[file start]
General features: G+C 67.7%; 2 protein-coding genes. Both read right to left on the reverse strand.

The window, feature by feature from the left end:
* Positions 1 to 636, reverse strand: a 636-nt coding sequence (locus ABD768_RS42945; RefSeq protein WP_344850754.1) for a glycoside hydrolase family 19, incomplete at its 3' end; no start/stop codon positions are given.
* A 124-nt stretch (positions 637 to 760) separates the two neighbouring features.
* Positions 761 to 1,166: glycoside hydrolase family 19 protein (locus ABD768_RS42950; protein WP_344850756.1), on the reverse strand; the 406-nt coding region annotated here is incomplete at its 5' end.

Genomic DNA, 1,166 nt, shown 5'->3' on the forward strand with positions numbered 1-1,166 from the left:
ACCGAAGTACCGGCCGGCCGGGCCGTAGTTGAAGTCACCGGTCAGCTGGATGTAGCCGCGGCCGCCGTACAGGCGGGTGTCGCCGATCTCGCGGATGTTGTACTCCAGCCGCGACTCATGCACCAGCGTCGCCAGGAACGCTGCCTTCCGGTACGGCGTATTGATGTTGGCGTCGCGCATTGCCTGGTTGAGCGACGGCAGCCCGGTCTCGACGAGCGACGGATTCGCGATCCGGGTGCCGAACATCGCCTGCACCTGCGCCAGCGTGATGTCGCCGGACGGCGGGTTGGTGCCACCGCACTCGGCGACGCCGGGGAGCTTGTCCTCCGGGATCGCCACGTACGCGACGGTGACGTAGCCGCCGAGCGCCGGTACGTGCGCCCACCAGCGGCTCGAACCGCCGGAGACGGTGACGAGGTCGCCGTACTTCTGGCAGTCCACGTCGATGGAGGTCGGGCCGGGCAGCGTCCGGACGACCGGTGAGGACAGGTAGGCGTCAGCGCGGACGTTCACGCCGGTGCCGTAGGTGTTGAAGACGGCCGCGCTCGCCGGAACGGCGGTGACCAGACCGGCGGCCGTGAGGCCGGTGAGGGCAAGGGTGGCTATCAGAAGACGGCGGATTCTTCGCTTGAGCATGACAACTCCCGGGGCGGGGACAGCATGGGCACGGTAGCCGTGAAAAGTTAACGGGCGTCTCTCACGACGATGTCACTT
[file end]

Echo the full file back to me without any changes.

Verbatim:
General features: G+C 67.7%; 2 protein-coding genes. Both read right to left on the reverse strand.

The window, feature by feature from the left end:
* Positions 1 to 636, reverse strand: a 636-nt coding sequence (locus ABD768_RS42945; RefSeq protein WP_344850754.1) for a glycoside hydrolase family 19, incomplete at its 3' end; no start/stop codon positions are given.
* A 124-nt stretch (positions 637 to 760) separates the two neighbouring features.
* Positions 761 to 1,166: glycoside hydrolase family 19 protein (locus ABD768_RS42950; protein WP_344850756.1), on the reverse strand; the 406-nt coding region annotated here is incomplete at its 5' end.

Genomic DNA, 1,166 nt, shown 5'->3' on the forward strand with positions numbered 1-1,166 from the left:
ACCGAAGTACCGGCCGGCCGGGCCGTAGTTGAAGTCACCGGTCAGCTGGATGTAGCCGCGGCCGCCGTACAGGCGGGTGTCGCCGATCTCGCGGATGTTGTACTCCAGCCGCGACTCATGCACCAGCGTCGCCAGGAACGCTGCCTTCCGGTACGGCGTATTGATGTTGGCGTCGCGCATTGCCTGGTTGAGCGACGGCAGCCCGGTCTCGACGAGCGACGGATTCGCGATCCGGGTGCCGAACATCGCCTGCACCTGCGCCAGCGTGATGTCGCCGGACGGCGGGTTGGTGCCACCGCACTCGGCGACGCCGGGGAGCTTGTCCTCCGGGATCGCCACGTACGCGACGGTGACGTAGCCGCCGAGCGCCGGTACGTGCGCCCACCAGCGGCTCGAACCGCCGGAGACGGTGACGAGGTCGCCGTACTTCTGGCAGTCCACGTCGATGGAGGTCGGGCCGGGCAGCGTCCGGACGACCGGTGAGGACAGGTAGGCGTCAGCGCGGACGTTCACGCCGGTGCCGTAGGTGTTGAAGACGGCCGCGCTCGCCGGAACGGCGGTGACCAGACCGGCGGCCGTGAGGCCGGTGAGGGCAAGGGTGGCTATCAGAAGACGGCGGATTCTTCGCTTGAGCATGACAACTCCCGGGGCGGGGACAGCATGGGCACGGTAGCCGTGAAAAGTTAACGGGCGTCTCTCACGACGATGTCACTT